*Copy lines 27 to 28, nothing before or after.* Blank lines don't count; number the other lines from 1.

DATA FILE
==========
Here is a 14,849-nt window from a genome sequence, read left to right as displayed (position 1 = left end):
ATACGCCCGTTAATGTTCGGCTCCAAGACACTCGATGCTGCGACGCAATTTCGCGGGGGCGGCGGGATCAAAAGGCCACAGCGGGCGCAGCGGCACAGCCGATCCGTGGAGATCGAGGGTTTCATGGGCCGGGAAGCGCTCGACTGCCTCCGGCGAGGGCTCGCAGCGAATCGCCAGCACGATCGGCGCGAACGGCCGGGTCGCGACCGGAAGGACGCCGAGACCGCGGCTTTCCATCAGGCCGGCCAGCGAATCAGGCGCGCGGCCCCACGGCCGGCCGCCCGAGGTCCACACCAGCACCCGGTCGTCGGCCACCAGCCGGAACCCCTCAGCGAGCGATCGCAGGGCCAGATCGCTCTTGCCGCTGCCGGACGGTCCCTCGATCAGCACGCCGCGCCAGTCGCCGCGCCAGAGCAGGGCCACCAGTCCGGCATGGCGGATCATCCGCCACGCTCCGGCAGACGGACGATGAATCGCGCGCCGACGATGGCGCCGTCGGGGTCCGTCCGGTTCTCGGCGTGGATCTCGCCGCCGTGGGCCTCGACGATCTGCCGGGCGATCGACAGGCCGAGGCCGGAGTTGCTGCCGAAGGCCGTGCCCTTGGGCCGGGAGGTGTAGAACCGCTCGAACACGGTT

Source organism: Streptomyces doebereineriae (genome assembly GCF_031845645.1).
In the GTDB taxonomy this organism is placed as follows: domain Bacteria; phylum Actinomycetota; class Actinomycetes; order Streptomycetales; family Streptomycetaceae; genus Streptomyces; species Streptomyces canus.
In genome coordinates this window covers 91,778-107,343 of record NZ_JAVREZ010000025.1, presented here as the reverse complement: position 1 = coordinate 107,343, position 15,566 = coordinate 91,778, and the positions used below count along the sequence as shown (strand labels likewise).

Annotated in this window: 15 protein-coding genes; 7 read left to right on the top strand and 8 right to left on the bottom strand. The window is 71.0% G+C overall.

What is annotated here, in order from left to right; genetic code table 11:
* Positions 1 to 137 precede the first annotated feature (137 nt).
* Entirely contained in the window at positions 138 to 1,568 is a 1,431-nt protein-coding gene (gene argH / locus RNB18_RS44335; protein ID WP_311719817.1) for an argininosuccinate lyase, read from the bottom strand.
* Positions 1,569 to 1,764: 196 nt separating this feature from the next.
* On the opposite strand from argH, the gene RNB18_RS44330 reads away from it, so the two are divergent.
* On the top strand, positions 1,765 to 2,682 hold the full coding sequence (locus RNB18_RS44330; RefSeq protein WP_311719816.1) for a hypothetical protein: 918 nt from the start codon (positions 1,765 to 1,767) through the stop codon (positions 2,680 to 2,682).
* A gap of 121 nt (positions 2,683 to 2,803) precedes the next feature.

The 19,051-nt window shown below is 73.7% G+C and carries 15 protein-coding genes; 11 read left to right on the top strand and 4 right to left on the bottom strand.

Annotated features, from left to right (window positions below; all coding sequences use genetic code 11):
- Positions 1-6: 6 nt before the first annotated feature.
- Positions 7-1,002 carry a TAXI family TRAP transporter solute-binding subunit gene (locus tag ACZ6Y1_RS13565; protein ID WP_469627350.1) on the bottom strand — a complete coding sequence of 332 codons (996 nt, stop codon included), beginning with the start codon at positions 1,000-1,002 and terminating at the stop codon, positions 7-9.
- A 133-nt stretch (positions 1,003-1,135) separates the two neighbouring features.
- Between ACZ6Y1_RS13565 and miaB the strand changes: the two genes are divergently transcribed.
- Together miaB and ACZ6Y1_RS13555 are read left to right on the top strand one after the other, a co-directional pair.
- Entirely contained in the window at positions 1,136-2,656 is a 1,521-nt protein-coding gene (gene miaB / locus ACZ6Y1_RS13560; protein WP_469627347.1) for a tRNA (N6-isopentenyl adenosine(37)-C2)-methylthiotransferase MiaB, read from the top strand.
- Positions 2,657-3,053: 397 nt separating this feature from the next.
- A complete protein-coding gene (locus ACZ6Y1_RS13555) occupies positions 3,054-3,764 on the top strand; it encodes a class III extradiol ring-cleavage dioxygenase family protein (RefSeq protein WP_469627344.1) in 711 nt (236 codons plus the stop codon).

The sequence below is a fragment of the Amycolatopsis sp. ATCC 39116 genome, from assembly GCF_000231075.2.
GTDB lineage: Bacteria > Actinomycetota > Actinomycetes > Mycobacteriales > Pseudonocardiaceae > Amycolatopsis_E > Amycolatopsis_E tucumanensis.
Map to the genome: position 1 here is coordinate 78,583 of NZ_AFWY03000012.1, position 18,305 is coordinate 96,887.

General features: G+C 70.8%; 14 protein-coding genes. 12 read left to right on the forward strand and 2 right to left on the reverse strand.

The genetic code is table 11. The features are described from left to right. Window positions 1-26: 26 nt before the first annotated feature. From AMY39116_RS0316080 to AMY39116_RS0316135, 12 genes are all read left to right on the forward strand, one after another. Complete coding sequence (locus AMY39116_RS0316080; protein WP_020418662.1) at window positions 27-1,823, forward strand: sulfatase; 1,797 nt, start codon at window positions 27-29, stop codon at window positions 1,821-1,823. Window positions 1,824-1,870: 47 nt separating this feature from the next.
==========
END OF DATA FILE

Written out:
General features: G+C 70.8%; 14 protein-coding genes. 12 read left to right on the forward strand and 2 right to left on the reverse strand.

The genetic code is table 11. The features are described from left to right. Window positions 1-26: 26 nt before the first annotated feature. From AMY39116_RS0316080 to AMY39116_RS0316135, 12 genes are all read left to right on the forward strand, one after another. Complete coding sequence (locus AMY39116_RS0316080; protein WP_020418662.1) at window positions 27-1,823, forward strand: sulfatase; 1,797 nt, start codon at window positions 27-29, stop codon at window positions 1,821-1,823. Window positions 1,824-1,870: 47 nt separating this feature from the next.